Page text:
Vaccination activates the microglia and won’t let them turn off

The brain’s immune system cells, once activated [by vaccination], begin to move about the nervous system, secreting numerous immune chemicals (called cytokines and chemokines) and pouring out an enormous amount of free radicals in an effort to kill invading organisms. The problem is–there are no invading organisms. It has been tricked by the vaccine into believing there are.

Unlike the body’s immune system, the microglia also secrete two other chemicals that are very destructive of brain cells and their connecting processes. These chemicals, glutamate and quinolinic acid, are called excitotoxins. They also dramatically increase free radical generation in the brain. Studies of patients have shown that levels of these two excitotoxins can rise to very dangerous levels in the brain following viral and bacterial infections of the brain. High quinolinic acid levels in the brain are thought to be the cause of the dementia seen with HIV infection.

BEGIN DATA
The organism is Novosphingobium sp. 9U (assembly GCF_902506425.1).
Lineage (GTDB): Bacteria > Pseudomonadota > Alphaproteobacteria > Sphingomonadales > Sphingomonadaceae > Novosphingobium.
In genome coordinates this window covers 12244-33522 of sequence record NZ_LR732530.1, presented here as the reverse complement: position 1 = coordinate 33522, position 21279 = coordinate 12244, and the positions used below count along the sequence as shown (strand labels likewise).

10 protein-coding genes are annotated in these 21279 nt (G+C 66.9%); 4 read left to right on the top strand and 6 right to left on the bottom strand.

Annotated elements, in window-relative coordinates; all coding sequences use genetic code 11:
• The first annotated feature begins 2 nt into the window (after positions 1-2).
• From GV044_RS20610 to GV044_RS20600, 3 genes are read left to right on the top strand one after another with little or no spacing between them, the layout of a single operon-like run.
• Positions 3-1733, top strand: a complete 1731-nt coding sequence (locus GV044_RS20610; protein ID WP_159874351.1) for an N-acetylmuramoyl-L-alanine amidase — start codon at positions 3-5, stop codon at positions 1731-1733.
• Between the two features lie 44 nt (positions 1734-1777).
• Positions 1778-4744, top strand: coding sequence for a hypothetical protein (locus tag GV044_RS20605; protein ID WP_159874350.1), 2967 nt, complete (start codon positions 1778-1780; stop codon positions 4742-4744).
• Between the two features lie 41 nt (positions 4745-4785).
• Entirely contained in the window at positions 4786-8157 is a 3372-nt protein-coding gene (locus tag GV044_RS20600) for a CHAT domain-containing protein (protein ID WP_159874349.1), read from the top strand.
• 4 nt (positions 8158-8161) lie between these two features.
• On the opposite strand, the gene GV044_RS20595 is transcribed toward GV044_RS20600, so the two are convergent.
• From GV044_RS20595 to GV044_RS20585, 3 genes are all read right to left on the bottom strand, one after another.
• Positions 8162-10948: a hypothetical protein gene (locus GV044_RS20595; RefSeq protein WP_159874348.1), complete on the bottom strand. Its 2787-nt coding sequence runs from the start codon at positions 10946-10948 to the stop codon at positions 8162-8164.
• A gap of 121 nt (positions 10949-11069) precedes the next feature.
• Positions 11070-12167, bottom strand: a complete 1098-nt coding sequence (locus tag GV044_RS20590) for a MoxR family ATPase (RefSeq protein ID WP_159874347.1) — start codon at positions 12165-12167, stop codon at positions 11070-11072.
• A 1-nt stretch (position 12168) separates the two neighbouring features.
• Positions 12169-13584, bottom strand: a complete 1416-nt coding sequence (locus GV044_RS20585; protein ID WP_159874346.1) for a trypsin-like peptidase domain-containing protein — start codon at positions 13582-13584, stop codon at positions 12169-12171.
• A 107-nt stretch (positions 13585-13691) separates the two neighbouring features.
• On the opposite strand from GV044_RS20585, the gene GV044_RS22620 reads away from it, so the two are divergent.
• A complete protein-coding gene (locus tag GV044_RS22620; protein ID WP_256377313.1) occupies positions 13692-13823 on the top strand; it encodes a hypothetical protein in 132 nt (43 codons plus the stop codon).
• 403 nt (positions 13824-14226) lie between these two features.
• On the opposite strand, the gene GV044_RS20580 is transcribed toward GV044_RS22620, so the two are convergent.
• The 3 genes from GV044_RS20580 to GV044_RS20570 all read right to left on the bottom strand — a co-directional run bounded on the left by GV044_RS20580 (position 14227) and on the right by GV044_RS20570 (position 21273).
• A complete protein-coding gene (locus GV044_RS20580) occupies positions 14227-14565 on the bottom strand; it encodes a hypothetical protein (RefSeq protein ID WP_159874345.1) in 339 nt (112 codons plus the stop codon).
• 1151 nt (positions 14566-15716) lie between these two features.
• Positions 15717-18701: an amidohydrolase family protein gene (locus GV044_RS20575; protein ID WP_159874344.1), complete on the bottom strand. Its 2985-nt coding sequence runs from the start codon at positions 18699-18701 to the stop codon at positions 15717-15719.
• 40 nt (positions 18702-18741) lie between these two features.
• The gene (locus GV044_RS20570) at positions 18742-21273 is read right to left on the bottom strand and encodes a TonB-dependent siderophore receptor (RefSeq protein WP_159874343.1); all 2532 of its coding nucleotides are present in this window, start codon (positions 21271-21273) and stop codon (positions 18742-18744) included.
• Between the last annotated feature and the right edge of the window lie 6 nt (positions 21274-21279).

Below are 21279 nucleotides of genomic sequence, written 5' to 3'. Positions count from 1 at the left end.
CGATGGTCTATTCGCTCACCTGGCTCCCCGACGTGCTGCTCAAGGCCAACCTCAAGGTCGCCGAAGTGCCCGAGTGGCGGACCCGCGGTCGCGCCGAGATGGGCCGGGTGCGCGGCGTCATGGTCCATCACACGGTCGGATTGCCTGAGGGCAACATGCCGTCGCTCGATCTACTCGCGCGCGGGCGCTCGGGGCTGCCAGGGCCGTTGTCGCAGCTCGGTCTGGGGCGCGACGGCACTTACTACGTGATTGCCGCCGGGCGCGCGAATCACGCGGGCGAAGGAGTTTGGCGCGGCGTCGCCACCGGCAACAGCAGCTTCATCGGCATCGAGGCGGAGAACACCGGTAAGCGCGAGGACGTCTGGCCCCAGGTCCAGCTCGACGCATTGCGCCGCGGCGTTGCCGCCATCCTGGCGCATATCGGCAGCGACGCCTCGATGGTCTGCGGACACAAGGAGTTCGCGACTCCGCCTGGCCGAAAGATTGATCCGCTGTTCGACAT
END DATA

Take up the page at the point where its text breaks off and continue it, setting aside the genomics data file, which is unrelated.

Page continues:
The problem with our present vaccine policy is that so many vaccines are being given so close together and over such a long period that the brain’s immune system is constantly activated. This has been shown experimentally in numerous studies. This means that the brain will be exposed to large amounts of the excitotoxins as well as the immune cytokines over the same period.

Studies on all of these disorders, even in autism, have shown high levels of immune cytokines and excitotoxins in the nervous system. These destructive chemicals, as well as the free radicals they generate, are diffused throughout the nervous system doing damage, a process called bystander injury. It’s sort of like throwing a bomb in a crowd. Not only will some be killed directly by the blast, but those far out into the radius of the explosion will be killed by shrapnel.

Normally, the brain’s immune system, like the body’s, activates quickly and then promptly shuts off to minimize the bystander damage. Vaccination won’t let the microglia shut down. In the developing brain, this can lead to language problems, behavioral dysfunction, and even dementia. In the adult, it can lead to the Gulf War Syndrome or one of the more common neurodegenerative diseases, such as Parkinson’s disease, Alzheimer’s dementia, or Lou Gehrig’s disease (ALS).

— Russell Blaylock, MD, neurosurgeon

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